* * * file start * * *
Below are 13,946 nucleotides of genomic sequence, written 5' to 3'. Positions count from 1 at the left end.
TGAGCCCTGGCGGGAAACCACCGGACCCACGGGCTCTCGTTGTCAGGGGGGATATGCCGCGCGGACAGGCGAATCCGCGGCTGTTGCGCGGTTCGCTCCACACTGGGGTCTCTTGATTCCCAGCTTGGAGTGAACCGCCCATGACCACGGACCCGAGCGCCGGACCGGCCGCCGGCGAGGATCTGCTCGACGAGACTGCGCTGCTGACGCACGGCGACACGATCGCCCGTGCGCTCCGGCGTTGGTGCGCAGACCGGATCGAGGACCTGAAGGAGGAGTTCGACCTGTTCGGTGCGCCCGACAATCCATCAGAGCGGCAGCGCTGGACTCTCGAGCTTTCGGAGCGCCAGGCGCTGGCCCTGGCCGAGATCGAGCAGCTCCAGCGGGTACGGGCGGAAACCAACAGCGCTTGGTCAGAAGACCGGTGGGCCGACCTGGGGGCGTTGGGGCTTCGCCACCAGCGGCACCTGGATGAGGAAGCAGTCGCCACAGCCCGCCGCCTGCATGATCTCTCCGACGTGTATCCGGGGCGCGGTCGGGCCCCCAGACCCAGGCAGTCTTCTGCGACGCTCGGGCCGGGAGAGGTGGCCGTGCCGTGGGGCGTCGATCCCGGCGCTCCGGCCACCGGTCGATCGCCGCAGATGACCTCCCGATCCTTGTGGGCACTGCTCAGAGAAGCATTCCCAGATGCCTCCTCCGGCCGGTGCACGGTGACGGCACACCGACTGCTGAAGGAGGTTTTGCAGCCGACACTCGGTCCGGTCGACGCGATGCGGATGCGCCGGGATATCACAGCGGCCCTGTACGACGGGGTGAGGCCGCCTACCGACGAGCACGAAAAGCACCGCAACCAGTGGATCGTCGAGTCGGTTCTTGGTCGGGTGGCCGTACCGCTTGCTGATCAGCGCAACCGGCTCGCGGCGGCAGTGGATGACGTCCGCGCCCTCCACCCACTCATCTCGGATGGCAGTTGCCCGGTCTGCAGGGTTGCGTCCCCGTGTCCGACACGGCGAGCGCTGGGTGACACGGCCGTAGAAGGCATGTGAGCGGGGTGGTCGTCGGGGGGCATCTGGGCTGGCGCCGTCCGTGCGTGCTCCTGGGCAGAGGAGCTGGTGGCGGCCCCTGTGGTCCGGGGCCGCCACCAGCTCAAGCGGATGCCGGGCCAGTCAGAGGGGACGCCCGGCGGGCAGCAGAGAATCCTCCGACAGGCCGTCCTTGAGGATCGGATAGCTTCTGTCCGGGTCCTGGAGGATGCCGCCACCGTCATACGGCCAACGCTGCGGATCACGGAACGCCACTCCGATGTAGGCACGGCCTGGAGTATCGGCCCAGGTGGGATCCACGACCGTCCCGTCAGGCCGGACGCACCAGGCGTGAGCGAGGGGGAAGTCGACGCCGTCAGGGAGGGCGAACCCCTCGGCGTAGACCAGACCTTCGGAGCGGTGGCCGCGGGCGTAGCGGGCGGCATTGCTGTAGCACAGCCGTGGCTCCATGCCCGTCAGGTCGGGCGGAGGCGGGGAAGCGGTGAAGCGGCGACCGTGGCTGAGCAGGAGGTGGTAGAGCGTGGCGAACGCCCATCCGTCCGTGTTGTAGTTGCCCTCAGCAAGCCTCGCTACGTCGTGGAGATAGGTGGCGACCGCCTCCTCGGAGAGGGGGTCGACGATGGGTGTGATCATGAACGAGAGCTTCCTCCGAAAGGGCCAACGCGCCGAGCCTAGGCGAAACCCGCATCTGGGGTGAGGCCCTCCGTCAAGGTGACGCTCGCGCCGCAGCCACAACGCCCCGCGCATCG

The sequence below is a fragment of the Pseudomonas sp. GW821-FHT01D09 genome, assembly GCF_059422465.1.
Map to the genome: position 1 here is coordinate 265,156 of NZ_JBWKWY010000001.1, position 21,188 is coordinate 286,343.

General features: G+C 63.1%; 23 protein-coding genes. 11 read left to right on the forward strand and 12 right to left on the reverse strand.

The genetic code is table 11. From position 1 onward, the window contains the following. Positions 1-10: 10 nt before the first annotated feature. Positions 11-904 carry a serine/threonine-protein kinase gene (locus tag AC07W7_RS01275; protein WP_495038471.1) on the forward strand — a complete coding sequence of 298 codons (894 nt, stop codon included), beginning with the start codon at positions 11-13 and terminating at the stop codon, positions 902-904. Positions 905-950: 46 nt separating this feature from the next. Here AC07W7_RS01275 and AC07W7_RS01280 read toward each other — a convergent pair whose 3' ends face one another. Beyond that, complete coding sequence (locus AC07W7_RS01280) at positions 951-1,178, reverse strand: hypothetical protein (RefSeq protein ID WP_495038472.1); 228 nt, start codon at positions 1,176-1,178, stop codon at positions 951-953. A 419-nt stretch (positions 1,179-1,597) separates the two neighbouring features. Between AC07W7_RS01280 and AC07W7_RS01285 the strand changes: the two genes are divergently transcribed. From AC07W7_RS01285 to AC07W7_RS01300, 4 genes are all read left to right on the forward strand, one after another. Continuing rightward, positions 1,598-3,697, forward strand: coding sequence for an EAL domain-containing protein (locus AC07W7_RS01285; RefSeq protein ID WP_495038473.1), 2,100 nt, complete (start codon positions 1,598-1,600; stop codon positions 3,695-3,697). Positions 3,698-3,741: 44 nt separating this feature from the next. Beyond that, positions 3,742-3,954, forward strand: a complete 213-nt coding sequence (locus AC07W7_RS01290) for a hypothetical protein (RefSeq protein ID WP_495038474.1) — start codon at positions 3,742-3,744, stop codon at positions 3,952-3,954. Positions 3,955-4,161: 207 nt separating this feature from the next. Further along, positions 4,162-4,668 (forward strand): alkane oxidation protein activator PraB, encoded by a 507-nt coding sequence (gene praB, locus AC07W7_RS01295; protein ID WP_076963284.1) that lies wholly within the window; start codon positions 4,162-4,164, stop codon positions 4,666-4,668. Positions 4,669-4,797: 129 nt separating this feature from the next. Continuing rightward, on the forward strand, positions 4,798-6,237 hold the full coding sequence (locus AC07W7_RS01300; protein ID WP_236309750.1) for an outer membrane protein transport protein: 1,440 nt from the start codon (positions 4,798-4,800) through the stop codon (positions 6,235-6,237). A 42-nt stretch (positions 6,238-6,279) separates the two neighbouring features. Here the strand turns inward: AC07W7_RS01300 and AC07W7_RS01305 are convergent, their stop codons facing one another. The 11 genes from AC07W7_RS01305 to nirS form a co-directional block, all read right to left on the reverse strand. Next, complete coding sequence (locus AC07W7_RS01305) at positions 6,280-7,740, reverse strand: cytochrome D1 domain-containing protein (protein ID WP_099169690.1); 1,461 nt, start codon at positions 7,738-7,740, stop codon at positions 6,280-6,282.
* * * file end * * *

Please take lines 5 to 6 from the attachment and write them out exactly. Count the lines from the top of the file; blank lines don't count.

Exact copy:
General features: G+C 63.1%; 23 protein-coding genes. 11 read left to right on the forward strand and 12 right to left on the reverse strand.

The genetic code is table 11. From position 1 onward, the window contains the following. Positions 1-10: 10 nt before the first annotated feature. Positions 11-904 carry a serine/threonine-protein kinase gene (locus tag AC07W7_RS01275; protein WP_495038471.1) on the forward strand — a complete coding sequence of 298 codons (894 nt, stop codon included), beginning with the start codon at positions 11-13 and terminating at the stop codon, positions 902-904. Positions 905-950: 46 nt separating this feature from the next. Here AC07W7_RS01275 and AC07W7_RS01280 read toward each other — a convergent pair whose 3' ends face one another. Beyond that, complete coding sequence (locus AC07W7_RS01280) at positions 951-1,178, reverse strand: hypothetical protein (RefSeq protein ID WP_495038472.1); 228 nt, start codon at positions 1,176-1,178, stop codon at positions 951-953. A 419-nt stretch (positions 1,179-1,597) separates the two neighbouring features. Between AC07W7_RS01280 and AC07W7_RS01285 the strand changes: the two genes are divergently transcribed. From AC07W7_RS01285 to AC07W7_RS01300, 4 genes are all read left to right on the forward strand, one after another. Continuing rightward, positions 1,598-3,697, forward strand: coding sequence for an EAL domain-containing protein (locus AC07W7_RS01285; RefSeq protein ID WP_495038473.1), 2,100 nt, complete (start codon positions 1,598-1,600; stop codon positions 3,695-3,697). Positions 3,698-3,741: 44 nt separating this feature from the next. Beyond that, positions 3,742-3,954, forward strand: a complete 213-nt coding sequence (locus AC07W7_RS01290) for a hypothetical protein (RefSeq protein ID WP_495038474.1) — start codon at positions 3,742-3,744, stop codon at positions 3,952-3,954. Positions 3,955-4,161: 207 nt separating this feature from the next. Further along, positions 4,162-4,668 (forward strand): alkane oxidation protein activator PraB, encoded by a 507-nt coding sequence (gene praB, locus AC07W7_RS01295; protein ID WP_076963284.1) that lies wholly within the window; start codon positions 4,162-4,164, stop codon positions 4,666-4,668. Positions 4,669-4,797: 129 nt separating this feature from the next. Continuing rightward, on the forward strand, positions 4,798-6,237 hold the full coding sequence (locus AC07W7_RS01300; protein ID WP_236309750.1) for an outer membrane protein transport protein: 1,440 nt from the start codon (positions 4,798-4,800) through the stop codon (positions 6,235-6,237). A 42-nt stretch (positions 6,238-6,279) separates the two neighbouring features. Here the strand turns inward: AC07W7_RS01300 and AC07W7_RS01305 are convergent, their stop codons facing one another. The 11 genes from AC07W7_RS01305 to nirS form a co-directional block, all read right to left on the reverse strand. Next, complete coding sequence (locus AC07W7_RS01305) at positions 6,280-7,740, reverse strand: cytochrome D1 domain-containing protein (protein ID WP_099169690.1); 1,461 nt, start codon at positions 7,738-7,740, stop codon at positions 6,280-6,282.